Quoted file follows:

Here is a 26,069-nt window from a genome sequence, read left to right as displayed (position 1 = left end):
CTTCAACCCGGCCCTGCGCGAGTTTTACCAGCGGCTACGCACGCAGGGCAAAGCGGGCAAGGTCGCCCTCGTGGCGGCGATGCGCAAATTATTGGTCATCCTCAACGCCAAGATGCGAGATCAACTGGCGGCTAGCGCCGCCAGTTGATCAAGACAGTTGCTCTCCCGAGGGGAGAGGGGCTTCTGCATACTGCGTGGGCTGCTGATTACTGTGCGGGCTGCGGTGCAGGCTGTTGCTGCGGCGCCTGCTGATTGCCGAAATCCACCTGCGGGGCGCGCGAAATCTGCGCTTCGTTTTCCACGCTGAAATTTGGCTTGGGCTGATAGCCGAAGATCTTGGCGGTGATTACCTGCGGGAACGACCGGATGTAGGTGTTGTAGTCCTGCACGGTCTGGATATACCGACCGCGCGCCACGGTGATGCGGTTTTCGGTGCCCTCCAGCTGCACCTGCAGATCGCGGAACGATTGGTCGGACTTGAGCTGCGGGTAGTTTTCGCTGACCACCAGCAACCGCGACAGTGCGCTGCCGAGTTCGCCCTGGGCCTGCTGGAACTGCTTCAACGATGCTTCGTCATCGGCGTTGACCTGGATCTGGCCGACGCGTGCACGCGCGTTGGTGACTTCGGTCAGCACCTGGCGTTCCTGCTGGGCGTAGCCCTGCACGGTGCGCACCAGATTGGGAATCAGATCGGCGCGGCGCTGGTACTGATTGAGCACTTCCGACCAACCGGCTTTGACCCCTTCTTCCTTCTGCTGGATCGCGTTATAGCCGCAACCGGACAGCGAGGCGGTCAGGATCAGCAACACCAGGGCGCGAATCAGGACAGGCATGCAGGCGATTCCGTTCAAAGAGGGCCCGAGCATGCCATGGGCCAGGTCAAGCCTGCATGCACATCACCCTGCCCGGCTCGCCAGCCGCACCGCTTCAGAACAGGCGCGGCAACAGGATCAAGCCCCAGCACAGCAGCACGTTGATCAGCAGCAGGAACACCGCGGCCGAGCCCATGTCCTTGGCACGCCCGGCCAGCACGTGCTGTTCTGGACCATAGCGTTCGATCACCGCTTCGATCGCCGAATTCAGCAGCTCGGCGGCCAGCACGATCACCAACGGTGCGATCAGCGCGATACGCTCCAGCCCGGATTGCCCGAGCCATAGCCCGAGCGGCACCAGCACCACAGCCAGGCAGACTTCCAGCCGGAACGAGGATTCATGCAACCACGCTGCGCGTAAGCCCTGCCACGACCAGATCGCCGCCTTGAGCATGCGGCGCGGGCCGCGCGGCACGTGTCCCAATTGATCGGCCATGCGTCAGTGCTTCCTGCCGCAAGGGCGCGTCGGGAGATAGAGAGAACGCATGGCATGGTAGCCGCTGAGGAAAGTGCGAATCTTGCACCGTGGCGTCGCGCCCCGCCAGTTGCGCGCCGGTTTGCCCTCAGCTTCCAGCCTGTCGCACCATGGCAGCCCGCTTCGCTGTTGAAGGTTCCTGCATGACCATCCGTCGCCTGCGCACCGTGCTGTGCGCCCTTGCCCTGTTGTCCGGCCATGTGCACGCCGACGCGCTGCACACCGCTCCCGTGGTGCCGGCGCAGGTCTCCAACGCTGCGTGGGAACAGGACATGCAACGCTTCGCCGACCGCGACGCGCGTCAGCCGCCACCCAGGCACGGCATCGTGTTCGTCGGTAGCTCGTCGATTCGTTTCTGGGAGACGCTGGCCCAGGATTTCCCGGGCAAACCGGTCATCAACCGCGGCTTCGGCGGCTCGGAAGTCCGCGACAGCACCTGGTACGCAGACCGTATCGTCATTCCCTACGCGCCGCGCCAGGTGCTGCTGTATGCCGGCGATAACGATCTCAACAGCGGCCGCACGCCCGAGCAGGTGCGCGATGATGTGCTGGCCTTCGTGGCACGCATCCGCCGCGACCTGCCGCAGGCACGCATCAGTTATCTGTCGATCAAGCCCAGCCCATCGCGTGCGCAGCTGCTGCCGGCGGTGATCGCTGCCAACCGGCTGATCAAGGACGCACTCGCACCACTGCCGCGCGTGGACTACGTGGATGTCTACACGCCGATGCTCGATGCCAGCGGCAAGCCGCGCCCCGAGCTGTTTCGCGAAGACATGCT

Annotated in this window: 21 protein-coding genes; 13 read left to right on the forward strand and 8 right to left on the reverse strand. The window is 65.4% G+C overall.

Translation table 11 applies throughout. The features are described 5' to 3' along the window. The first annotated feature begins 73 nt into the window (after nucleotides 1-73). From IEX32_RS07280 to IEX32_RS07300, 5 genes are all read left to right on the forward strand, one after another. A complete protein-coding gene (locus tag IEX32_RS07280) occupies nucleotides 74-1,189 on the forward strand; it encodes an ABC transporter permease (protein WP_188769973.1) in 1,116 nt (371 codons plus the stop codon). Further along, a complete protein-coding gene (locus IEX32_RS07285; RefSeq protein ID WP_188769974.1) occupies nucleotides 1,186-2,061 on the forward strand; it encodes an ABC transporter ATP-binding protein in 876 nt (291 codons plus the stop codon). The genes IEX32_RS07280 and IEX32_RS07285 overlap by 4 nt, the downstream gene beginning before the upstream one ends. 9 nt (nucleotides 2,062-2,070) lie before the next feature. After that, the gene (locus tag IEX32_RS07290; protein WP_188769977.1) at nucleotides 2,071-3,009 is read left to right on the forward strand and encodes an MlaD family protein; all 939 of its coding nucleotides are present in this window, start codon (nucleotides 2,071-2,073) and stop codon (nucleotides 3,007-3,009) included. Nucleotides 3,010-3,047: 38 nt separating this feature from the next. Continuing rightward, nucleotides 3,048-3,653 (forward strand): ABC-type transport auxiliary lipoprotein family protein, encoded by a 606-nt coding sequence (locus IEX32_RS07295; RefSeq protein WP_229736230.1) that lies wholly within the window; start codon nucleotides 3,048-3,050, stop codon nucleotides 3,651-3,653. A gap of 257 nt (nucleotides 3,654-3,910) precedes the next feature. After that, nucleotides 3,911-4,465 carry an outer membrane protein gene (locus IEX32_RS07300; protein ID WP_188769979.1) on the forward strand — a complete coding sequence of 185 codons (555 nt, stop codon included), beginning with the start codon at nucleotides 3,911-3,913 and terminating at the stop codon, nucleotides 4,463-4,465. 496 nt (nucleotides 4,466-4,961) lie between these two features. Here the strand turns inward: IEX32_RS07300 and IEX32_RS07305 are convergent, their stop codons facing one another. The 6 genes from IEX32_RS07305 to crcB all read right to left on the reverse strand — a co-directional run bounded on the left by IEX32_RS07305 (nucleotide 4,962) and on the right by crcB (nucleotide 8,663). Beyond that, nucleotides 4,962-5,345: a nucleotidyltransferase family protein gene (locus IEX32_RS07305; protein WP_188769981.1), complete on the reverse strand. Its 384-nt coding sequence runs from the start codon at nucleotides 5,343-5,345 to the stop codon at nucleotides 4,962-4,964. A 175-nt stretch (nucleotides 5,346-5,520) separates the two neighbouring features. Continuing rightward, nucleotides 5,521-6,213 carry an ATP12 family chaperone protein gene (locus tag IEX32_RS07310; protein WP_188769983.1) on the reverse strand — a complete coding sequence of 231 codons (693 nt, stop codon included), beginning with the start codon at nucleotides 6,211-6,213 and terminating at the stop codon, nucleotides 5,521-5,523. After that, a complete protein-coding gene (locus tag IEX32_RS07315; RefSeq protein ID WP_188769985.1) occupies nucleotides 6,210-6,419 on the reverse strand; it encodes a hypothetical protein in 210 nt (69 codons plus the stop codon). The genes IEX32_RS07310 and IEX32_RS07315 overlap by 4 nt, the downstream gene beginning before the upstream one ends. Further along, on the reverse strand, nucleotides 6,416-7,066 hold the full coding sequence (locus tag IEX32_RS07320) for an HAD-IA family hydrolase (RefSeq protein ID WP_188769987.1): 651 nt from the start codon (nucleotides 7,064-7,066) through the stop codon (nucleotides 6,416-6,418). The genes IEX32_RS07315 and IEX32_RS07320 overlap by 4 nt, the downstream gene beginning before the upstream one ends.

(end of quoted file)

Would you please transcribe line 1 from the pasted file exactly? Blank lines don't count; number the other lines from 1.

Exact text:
Here is a 26,069-nt window from a genome sequence, read left to right as displayed (position 1 = left end):